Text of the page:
2.5 Approximation of the Standard Normal Cumulative DistributionFunction

3 Random Sequences

3.1 Sum of Independent Random Variables

3.2 Law of Large Numbers

3.3 Central Limit Theorem

3.4 Convergence of Sequences of Random Variables

4 Introduction to Computer Simulation of RandomVariables

4.1 Uniform Random Variable Generator

4.2 Generating Discrete Random Variables

4.3 Simulation of Continuous Random Variables

4.4 Simulation of Random Vectors

4.5 Acceptance-Rejection Method

4.6 Markov Chain Monte Carlo Method (MCMC)

5 Foundations of Monte Carlo Simulations

5.1 Basic Idea

5.2 Introduction to the Concept of Precision

5.3 Quality of Monte Carlo Simulations Results

5.4 Improvement of the Quality of Monte Carlo Simulations orVariance Reduction Techniques

5.5 Application Cases of Random Variables Simulations

6 Fundamentals of Quasi Monte Carlo (QMC) Simulations

6.1 Van Der Corput Sequence (Basic Sequence)

6.2 Halton Sequence

6.3 Faure Sequence

6.4 Sobol Sequence

6.5 Latin Hypercube Sampling

6.6 Comparison of the Different Sequences

7 Introduction to Random Processes

7.1 Characterization

7.2 Notion of Continuity, Differentiability andIntegrability

7.3 Examples of Random Processes

8 Solution of Stochastic Differential Equations

8.1 Introduction to Stochastic Calculus

8.2 Introduction to Stochastic Differential Equations

8.3 Introduction to Stochastic Processes with Jump

8.4 Numerical Solutions of some Stochastic DifferentialEquations (SDE)

8.5 Application case: Generation of a Stochastic DifferentialEquation using the Euler and Milstein Schemes

8.6 Application Case: Simulation of a Stochastic DifferentialEquation with Control and Antithetic Variables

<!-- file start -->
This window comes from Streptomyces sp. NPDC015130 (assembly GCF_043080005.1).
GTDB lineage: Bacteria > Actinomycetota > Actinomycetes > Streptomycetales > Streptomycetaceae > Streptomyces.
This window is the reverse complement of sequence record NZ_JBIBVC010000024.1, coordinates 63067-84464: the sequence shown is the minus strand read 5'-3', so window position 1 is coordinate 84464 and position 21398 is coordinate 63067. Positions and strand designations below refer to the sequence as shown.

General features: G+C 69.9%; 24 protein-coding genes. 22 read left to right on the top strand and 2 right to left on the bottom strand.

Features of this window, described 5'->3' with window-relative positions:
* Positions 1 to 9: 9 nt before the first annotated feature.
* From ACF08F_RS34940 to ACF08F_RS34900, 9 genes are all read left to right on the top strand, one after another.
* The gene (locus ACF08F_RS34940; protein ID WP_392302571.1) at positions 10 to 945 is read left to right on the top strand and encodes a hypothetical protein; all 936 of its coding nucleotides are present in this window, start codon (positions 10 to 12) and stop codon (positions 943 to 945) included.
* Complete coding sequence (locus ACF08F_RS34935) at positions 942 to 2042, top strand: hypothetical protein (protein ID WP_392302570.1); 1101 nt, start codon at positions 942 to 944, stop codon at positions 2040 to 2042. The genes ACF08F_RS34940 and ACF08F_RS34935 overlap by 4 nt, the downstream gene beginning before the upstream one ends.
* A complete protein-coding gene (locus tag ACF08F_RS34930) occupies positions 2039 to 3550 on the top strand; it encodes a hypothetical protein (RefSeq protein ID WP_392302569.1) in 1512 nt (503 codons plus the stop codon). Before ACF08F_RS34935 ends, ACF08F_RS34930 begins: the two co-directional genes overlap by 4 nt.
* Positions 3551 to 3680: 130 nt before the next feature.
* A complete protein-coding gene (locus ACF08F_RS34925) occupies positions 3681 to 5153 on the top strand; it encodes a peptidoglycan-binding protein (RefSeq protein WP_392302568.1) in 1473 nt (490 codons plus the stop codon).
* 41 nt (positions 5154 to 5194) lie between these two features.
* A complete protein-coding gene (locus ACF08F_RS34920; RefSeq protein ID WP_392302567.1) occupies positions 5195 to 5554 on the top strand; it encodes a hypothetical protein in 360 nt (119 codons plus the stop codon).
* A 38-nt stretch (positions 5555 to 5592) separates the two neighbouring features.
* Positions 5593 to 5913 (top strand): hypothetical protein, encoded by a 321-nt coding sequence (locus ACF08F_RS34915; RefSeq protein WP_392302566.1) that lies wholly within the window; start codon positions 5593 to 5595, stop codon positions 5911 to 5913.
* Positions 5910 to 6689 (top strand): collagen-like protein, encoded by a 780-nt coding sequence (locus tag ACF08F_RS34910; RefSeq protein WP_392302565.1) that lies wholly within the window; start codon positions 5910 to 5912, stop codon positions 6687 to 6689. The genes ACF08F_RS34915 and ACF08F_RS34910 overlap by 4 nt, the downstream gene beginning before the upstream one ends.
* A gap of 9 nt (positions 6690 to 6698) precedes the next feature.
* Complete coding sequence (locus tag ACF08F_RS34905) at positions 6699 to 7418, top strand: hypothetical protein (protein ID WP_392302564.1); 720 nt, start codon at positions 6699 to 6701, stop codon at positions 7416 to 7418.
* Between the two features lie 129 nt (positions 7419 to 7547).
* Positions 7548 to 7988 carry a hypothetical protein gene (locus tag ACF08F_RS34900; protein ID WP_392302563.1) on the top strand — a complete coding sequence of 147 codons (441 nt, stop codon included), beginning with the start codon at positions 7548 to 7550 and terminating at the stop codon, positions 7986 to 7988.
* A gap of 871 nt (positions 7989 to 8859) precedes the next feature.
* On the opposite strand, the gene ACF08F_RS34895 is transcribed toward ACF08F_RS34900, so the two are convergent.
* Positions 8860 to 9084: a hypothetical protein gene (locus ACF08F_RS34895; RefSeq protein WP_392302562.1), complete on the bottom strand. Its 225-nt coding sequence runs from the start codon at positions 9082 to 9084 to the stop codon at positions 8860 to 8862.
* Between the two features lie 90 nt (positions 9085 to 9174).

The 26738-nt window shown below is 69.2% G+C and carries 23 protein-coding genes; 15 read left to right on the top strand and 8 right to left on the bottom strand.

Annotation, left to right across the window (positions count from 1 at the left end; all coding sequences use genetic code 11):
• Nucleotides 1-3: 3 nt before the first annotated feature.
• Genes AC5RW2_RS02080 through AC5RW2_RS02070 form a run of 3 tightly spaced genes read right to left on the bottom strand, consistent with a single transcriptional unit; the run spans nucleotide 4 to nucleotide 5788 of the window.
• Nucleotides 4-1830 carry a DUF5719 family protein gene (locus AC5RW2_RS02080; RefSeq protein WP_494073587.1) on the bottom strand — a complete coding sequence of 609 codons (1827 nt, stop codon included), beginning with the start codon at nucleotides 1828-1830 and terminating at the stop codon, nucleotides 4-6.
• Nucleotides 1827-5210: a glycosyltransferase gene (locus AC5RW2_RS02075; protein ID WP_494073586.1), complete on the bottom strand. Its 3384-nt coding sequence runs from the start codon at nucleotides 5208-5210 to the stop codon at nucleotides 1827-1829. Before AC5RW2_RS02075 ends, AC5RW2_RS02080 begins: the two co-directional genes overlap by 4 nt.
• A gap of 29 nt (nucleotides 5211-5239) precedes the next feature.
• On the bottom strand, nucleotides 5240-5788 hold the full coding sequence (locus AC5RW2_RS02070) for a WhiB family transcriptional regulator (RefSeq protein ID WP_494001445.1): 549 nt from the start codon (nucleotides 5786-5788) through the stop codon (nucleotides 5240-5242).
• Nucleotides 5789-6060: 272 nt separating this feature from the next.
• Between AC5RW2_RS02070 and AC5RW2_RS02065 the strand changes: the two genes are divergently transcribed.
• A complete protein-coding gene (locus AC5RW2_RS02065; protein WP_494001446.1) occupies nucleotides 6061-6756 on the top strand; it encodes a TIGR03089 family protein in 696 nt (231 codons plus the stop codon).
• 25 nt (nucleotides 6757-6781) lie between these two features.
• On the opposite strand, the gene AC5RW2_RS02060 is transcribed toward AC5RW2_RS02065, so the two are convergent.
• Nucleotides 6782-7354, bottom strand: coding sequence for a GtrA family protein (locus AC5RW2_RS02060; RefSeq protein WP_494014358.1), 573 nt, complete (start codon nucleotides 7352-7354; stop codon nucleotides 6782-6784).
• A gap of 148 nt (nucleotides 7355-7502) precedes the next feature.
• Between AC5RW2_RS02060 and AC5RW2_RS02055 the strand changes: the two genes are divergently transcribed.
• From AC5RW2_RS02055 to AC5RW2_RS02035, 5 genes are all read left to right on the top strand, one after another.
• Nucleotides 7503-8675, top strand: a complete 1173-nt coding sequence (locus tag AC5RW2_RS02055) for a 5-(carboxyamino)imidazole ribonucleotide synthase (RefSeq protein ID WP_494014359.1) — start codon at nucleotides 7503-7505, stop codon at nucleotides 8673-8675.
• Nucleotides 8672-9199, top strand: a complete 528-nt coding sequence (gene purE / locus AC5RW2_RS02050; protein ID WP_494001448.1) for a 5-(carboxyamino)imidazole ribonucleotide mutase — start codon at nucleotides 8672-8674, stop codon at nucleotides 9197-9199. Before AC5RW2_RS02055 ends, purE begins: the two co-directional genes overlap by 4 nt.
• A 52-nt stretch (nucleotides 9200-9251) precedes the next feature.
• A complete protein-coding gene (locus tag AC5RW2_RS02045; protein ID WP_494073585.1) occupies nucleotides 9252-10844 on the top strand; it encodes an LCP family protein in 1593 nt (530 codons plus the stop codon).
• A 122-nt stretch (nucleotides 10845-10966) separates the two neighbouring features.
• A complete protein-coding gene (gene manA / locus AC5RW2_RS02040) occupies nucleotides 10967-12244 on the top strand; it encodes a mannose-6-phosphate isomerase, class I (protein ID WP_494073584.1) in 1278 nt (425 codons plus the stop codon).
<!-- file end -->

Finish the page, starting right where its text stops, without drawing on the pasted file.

8.7 Application Case: Generation of a Stochastic DifferentialEquation with Jumps

9 General Approach to the Valuation of ContingentClaims

9.1 The Cox, Ross and Rubinstein (1979) Binomial Model of OptionPricing

9.2 Black and Scholes (1973) and Merton (1973) Option PricingModel

9.3 Derivation of the Black-Scholes Formula using theRisk-Neutral Valuation Principle

10 Pricing Options using Monte Carlo Simulations

10.1 Plain Vanilla Options: European put and Call

10.2 American options

10.3 Asian options

10.4 Barrier options

10.5 Estimation Methods for the Sensitivity Coefficients orGreeks

11 Term Structure of Interest Rates and Interest RateDerivatives

11.1 General Approach and the Vasicek (1977) Model

11.2 The General Equilibrium Approach: The Cox, Ingersoll andRoss (CIR, 1985) model

11.3 The Affine Model of the Term Structure

11.4 Market Models

12 Credit Risk and the Valuation of CorporateSecurities

12.1 Valuation of Corporate Risky Debts: The Merton (1974)Model

12.2 Insuring Debt Against Default Risk

12.3 Valuation of a Risky Debt: The Reduced-Form Approach

13 Valuation of Portfolios of Financial Guarantees

13.1 Valuation of a Portfolio of Loan Guarantees

13.2 Valuation of Credit Insurance Portfolios using Monte CarloSimulations

14 Risk Management and Value at Risk (VaR)

14.1 Types of Financial Risks

14.2 Definition of the Value at Risk (VaR)

14.3 The Regulatory Environment of Basle

14.4 Approaches to compute VaR

14.5 Computing VaR by Monte Carlo Simulations

15 VaR and Principal Components Analysis (PCA)

15.1 Introduction to the Principal Components Analysis

15.2 Computing the VaR of a Bond Portfolio

Appendix A: Review of Mathematics

A.1 Matrices

A.1.1 Elementary Operations on Matrices

A.1.2 Vectors

A.1.3 Properties

A.1.4 Determinants of Matrices

A.2 Solution of a System of Linear Equations

A.3 Matrix Decomposition

A.4 Polynomial and Linear Approximation

A.5 Eigenvectors and Eigenvalues of a Matrix

Appendix B: MATLAB®Functions

References and Bibliography

Index